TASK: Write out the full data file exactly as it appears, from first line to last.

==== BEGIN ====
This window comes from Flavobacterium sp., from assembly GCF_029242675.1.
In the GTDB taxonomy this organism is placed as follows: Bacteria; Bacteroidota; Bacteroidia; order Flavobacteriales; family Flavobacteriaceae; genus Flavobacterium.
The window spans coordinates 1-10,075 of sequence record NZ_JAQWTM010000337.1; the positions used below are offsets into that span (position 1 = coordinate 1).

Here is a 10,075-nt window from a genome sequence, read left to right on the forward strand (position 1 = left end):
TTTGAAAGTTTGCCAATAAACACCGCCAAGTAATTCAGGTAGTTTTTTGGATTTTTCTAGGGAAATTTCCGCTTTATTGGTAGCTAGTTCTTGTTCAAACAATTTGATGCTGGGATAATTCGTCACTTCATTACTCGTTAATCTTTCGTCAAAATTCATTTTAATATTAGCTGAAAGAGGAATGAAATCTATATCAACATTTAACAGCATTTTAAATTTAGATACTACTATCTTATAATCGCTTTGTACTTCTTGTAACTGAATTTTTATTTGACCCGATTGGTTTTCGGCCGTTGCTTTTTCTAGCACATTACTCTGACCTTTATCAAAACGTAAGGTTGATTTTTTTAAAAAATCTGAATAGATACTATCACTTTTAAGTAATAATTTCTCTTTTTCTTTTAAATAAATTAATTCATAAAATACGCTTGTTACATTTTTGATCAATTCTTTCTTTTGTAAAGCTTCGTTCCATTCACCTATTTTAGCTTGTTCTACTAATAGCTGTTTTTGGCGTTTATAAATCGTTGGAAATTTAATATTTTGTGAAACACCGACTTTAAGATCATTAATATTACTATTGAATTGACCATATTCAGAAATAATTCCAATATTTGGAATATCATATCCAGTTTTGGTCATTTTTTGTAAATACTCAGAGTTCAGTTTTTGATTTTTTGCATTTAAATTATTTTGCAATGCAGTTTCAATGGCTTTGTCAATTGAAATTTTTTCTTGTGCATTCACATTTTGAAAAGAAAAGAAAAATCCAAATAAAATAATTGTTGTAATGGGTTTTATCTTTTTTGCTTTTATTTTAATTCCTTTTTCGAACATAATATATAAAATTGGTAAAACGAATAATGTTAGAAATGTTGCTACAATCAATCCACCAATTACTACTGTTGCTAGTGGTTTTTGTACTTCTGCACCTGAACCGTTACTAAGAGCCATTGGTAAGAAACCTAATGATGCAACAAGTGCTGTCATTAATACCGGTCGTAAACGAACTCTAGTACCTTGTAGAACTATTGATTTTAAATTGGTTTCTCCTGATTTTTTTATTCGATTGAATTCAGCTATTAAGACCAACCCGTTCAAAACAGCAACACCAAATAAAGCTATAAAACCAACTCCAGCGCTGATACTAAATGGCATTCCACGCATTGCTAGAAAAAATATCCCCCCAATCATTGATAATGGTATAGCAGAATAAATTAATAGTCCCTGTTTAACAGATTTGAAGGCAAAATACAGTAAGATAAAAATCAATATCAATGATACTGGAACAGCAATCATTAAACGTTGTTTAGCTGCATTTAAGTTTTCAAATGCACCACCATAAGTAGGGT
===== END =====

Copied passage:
This window comes from Flavobacterium sp., from assembly GCF_029242675.1.
In the GTDB taxonomy this organism is placed as follows: Bacteria; Bacteroidota; Bacteroidia; order Flavobacteriales; family Flavobacteriaceae; genus Flavobacterium.
The window spans coordinates 1-10,075 of sequence record NZ_JAQWTM010000337.1; the positions used below are offsets into that span (position 1 = coordinate 1).

Here is a 10,075-nt window from a genome sequence, read left to right on the forward strand (position 1 = left end):
TTTGAAAGTTTGCCAATAAACACCGCCAAGTAATTCAGGTAGTTTTTTGGATTTTTCTAGGGAAATTTCCGCTTTATTGGTAGCTAGTTCTTGTTCAAACAATTTGATGCTGGGATAATTCGTCACTTCATTACTCGTTAATCTTTCGTCAAAATTCATTTTAATATTAGCTGAAAGAGGAATGAAATCTATATCAACATTTAACAGCATTTTAAATTTAGATACTACTATCTTATAATCGCTTTGTACTTCTTGTAACTGAATTTTTATTTGACCCGATTGGTTTTCGGCCGTTGCTTTTTCTAGCACATTACTCTGACCTTTATCAAAACGTAAGGTTGATTTTTTTAAAAAATCTGAATAGATACTATCACTTTTAAGTAATAATTTCTCTTTTTCTTTTAAATAAATTAATTCATAAAATACGCTTGTTACATTTTTGATCAATTCTTTCTTTTGTAAAGCTTCGTTCCATTCACCTATTTTAGCTTGTTCTACTAATAGCTGTTTTTGGCGTTTATAAATCGTTGGAAATTTAATATTTTGTGAAACACCGACTTTAAGATCATTAATATTACTATTGAATTGACCATATTCAGAAATAATTCCAATATTTGGAATATCATATCCAGTTTTGGTCATTTTTTGTAAATACTCAGAGTTCAGTTTTTGATTTTTTGCATTTAAATTATTTTGCAATGCAGTTTCAATGGCTTTGTCAATTGAAATTTTTTCTTGTGCATTCACATTTTGAAAAGAAAAGAAAAATCCAAATAAAATAATTGTTGTAATGGGTTTTATCTTTTTTGCTTTTATTTTAATTCCTTTTTCGAACATAATATATAAAATTGGTAAAACGAATAATGTTAGAAATGTTGCTACAATCAATCCACCAATTACTACTGTTGCTAGTGGTTTTTGTACTTCTGCACCTGAACCGTTACTAAGAGCCATTGGTAAGAAACCTAATGATGCAACAAGTGCTGTCATTAATACCGGTCGTAAACGAACTCTAGTACCTTGTAGAACTATTGATTTTAAATTGGTTTCTCCTGATTTTTTTATTCGATTGAATTCAGCTATTAAGACCAACCCGTTCAAAACAGCAACACCAAATAAAGCTATAAAACCAACTCCAGCGCTGATACTAAATGGCATTCCACGCATTGCTAGAAAAAATATCCCCCCAATCATTGATAATGGTATAGCAGAATAAATTAATAGTCCCTGTTTAACAGATTTGAAGGCAAAATACAGTAAGATAAAAATCAATATCAATGATACTGGAACAGCAATCATTAAACGTTGTTTAGCTGCATTTAAGTTTTCAAATGCACCACCATAAGTAGGGT